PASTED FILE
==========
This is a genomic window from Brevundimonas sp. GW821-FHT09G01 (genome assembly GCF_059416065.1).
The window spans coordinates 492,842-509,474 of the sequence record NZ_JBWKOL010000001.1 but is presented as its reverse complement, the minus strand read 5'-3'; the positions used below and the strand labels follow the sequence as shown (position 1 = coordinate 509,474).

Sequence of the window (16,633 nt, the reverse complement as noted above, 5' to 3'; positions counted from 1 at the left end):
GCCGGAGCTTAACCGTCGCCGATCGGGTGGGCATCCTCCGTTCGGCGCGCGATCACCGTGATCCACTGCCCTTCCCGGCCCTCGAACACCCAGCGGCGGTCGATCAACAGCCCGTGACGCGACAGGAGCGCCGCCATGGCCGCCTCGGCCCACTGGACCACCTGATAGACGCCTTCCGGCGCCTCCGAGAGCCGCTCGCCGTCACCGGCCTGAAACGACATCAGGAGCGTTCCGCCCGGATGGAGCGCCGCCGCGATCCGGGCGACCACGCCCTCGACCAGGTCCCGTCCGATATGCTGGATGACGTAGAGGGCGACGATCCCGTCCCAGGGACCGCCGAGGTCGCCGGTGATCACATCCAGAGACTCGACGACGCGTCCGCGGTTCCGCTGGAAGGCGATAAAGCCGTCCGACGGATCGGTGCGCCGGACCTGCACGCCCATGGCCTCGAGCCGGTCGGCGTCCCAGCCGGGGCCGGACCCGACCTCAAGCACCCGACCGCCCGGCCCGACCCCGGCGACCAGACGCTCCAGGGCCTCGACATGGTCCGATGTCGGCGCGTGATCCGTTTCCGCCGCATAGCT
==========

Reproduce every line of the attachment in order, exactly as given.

This is a genomic window from Brevundimonas sp. GW821-FHT09G01 (genome assembly GCF_059416065.1).
The window spans coordinates 492,842-509,474 of the sequence record NZ_JBWKOL010000001.1 but is presented as its reverse complement, the minus strand read 5'-3'; the positions used below and the strand labels follow the sequence as shown (position 1 = coordinate 509,474).

Sequence of the window (16,633 nt, the reverse complement as noted above, 5' to 3'; positions counted from 1 at the left end):
GCCGGAGCTTAACCGTCGCCGATCGGGTGGGCATCCTCCGTTCGGCGCGCGATCACCGTGATCCACTGCCCTTCCCGGCCCTCGAACACCCAGCGGCGGTCGATCAACAGCCCGTGACGCGACAGGAGCGCCGCCATGGCCGCCTCGGCCCACTGGACCACCTGATAGACGCCTTCCGGCGCCTCCGAGAGCCGCTCGCCGTCACCGGCCTGAAACGACATCAGGAGCGTTCCGCCCGGATGGAGCGCCGCCGCGATCCGGGCGACCACGCCCTCGACCAGGTCCCGTCCGATATGCTGGATGACGTAGAGGGCGACGATCCCGTCCCAGGGACCGCCGAGGTCGCCGGTGATCACATCCAGAGACTCGACGACGCGTCCGCGGTTCCGCTGGAAGGCGATAAAGCCGTCCGACGGATCGGTGCGCCGGACCTGCACGCCCATGGCCTCGAGCCGGTCGGCGTCCCAGCCGGGGCCGGACCCGACCTCAAGCACCCGACCGCCCGGCCCGACCCCGGCGACCAGACGCTCCAGGGCCTCGACATGGTCCGATGTCGGCGCGTGATCCGTTTCCGCCGCATAGCT